I’ve picked up a new book podcast recently. I listen to a fair number of podcasts, but hadn’t found one about books. Anne Bogel from The Modern Mrs. Darcy recently started a podcast called “What Should I Read Next“. The premise behind the podcast is Anne asks her guest to provide three books they love and one book they hate, and she will then parse what kinds of books someone likes and give them three suggestions. My favorite part of the podcast is listening to her figure out the threads that tie favorite books together. It isn’t “you like suspense novels”. Instead, she figures out you like books written from a first-person point of view that exhibit a strong sense of place (or some such characteristics). I get new books from her website on a regular basis (and typically enjoy them), so I trust her judgement in suggesting books. Often, if I like the books the guest likes, I figure I have a good chance of liking the books Anne suggests. Here’s a couple of books I’ve picked up since the podcast started:
First off is Refuge: An Unnatural History of Family and Place by Terry Tempest Williams. This book is about environmental issues, breast cancer and personal reflection, which touches many topics near and dear to my heart. It’s an older book (published in 1992), but it still covers an interesting time period in American history (nuclear bomb testing in Nevada). This book was a suggestion in Episode 17.
Next up is The Post-Birthday World by Lionel Shriver. In this book, the narrator envisions her life going forward in two different paths. In one path, she cheats on her long-term boyfriend, and in the other, she doesn’t. This book was a suggestion in Episode 23.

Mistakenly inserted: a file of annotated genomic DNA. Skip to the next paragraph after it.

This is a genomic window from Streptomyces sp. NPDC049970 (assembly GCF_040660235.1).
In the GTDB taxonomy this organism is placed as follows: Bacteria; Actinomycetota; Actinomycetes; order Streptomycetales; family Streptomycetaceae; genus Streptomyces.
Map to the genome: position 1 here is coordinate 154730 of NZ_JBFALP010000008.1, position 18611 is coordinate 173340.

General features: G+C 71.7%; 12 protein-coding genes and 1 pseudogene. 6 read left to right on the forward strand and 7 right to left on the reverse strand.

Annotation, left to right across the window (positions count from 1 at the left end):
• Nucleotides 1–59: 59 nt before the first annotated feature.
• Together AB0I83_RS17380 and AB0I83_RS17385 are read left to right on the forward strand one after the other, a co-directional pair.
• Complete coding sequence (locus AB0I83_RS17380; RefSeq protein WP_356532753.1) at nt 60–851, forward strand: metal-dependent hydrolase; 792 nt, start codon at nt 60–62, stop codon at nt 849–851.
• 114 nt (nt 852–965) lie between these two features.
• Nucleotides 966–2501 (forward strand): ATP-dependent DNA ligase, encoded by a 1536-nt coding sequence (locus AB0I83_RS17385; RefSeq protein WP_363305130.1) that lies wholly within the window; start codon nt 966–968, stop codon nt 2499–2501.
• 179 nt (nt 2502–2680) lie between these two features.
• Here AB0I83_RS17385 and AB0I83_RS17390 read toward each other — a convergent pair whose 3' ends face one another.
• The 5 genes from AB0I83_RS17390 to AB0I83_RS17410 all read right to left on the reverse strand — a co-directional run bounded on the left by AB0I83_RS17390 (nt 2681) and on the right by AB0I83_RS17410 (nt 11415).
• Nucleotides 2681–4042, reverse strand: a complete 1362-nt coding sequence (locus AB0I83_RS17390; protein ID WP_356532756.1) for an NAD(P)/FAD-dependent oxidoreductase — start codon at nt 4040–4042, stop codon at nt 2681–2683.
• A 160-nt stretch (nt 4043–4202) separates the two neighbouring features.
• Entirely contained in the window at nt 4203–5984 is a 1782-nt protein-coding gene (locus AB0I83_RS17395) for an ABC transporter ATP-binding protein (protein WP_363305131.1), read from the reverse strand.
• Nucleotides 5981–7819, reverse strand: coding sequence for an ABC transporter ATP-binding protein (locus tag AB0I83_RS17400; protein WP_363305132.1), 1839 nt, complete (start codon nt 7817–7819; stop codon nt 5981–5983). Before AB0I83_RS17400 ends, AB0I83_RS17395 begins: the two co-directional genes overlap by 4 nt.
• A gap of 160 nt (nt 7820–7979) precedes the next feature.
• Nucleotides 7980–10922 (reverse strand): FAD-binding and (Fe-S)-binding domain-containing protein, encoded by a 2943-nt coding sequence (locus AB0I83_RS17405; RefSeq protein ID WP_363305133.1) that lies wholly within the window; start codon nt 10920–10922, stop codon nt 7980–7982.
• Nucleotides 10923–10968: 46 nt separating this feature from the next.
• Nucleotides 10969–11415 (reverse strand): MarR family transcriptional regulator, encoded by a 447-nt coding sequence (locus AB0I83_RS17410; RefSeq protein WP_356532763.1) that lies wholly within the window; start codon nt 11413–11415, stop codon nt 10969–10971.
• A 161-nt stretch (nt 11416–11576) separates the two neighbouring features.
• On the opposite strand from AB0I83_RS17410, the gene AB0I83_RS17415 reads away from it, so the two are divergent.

Next, I’m adding Station Eleven by Emily St. John Mandel. I’ve seen this book reviewed in multiple locations and thought it sounded interesting, but it wasn’t until Episode 17 that I finally decided it was time to add it to my reading list. This is a post-apocalyptic story that bounces between the before and after the apocalypse. The main character is in a traveling Shakespeare company, determined to keep some culture alive, even after the world’s population is decimated.
Finally, in the most recent episode (#26), Anne talked about The Wild Trees: A Story of Passion and Daring by Richard Preston. The guest wasn’t so sure the book sounded interesting, but I am willing to give it a try. It’s all about trying to measure and document the ecosystems surrounding and living on ancient redwoods. As a bonus, I’ve read another of his book (The Demon in the Freezer) and found his writing style very enjoyable and engaging.
I do recommend listening to the podcast. Anne makes the books sound absolutely fascinating, even if the Amazon descriptions aren’t as intriguing.
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